Well-trained residents, regardless of their year of training, can interpret imaging studies while on overnight call safely and with minimal discrepancy rates, according to a recent study in the September issue of the American Journal of Roentgenology, published by the American Roentgen Ray Society.
The study consisted of a review of approximately 12,000 emergency diagnostic imaging exams that were interpreted after hours by residents over a three-year period.
“In the midst of our research, a vigorous national debate began concerning the appropriate stage of radiology resident training prior to independent call, said Richard Ruchman, MD, lead author of the study. “Our study examined the discrepancy rate by year of training, and attempted to answer the question whether it was safe for first year residents to take independent call with faculty back up,” he said.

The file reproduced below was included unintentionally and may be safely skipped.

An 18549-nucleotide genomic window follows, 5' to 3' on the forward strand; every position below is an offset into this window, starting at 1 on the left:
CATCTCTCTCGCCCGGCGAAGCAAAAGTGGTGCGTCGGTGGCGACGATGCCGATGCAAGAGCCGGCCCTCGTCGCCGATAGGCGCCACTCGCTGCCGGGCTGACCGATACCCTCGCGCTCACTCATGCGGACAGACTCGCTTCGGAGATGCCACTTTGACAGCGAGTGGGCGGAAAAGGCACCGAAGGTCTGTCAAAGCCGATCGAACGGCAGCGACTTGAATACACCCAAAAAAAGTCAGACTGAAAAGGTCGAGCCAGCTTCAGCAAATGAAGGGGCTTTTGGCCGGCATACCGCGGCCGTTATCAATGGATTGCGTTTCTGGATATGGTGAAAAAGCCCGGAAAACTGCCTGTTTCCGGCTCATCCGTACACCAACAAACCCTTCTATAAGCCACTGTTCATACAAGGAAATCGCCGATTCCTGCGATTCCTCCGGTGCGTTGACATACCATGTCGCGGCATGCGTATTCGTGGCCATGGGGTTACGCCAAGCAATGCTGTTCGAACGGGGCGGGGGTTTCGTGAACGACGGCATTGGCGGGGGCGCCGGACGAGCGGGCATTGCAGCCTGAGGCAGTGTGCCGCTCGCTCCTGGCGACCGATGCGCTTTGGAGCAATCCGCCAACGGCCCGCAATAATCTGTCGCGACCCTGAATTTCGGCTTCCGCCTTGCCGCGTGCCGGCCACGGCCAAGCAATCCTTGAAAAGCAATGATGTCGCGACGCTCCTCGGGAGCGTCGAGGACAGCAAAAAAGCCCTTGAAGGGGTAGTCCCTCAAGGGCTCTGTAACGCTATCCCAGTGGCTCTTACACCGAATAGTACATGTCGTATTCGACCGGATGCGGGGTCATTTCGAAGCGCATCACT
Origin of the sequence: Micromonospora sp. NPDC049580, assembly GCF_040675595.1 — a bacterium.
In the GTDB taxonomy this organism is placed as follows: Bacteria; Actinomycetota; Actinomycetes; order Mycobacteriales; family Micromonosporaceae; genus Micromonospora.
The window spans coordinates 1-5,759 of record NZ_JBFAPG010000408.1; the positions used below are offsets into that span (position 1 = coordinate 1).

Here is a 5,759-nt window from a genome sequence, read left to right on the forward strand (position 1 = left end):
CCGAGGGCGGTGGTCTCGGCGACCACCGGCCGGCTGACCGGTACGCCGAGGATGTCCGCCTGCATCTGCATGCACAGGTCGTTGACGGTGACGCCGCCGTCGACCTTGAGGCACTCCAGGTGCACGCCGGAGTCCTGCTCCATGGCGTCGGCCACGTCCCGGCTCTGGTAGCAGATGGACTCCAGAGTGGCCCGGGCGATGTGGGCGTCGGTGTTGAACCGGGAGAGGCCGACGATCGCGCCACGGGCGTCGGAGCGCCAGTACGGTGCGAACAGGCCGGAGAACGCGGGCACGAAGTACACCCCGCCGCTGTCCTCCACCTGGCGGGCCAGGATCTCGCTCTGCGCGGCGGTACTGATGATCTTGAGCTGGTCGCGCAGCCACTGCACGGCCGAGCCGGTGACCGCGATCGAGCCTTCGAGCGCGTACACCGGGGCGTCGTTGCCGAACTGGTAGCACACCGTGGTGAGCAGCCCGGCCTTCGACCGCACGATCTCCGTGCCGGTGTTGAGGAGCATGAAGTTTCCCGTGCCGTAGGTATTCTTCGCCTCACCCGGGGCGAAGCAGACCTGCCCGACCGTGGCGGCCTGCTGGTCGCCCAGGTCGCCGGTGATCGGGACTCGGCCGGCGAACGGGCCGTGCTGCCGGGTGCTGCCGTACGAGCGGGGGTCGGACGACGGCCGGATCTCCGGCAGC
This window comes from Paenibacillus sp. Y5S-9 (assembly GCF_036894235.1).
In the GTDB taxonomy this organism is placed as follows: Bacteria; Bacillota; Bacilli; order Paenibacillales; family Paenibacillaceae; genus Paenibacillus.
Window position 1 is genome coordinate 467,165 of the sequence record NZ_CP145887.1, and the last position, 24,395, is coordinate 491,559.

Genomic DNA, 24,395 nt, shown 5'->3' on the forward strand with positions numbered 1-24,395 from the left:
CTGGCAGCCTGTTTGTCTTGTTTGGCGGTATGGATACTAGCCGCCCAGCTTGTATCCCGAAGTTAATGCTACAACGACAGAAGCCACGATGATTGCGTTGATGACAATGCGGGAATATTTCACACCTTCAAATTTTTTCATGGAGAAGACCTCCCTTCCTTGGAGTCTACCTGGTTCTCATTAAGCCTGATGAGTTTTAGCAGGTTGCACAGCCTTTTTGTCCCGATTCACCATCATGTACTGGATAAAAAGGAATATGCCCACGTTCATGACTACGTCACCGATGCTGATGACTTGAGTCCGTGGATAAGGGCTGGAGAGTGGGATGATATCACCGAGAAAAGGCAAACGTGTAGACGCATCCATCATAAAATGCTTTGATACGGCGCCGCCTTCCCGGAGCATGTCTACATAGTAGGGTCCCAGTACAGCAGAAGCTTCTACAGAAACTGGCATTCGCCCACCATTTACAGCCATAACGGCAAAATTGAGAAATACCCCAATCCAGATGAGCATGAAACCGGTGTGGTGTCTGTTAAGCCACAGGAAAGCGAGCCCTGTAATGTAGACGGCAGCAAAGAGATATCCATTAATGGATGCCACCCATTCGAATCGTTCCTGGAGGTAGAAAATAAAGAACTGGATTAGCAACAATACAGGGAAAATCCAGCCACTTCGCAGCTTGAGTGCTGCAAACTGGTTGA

The study showed that the major discrepancy rate was 2.6 percent. A significant negative clinical effect of a discrepancy was only found in 0.3 percent.
“This discrepancy rate is comparable to the discrepancy rates of the attending radiologists in our program,” Ruchman noted.
“The results of our study demonstrate that well-trained and supervised residents at all levels can interpret imaging studies safely. The rate of significant adverse consequences was miniscule and, in fact, was not greater for residents in the early years of training,” said Ruchman.
Radiologists at Monmouth Medical Center in Long Branch, N.J., conducted the study.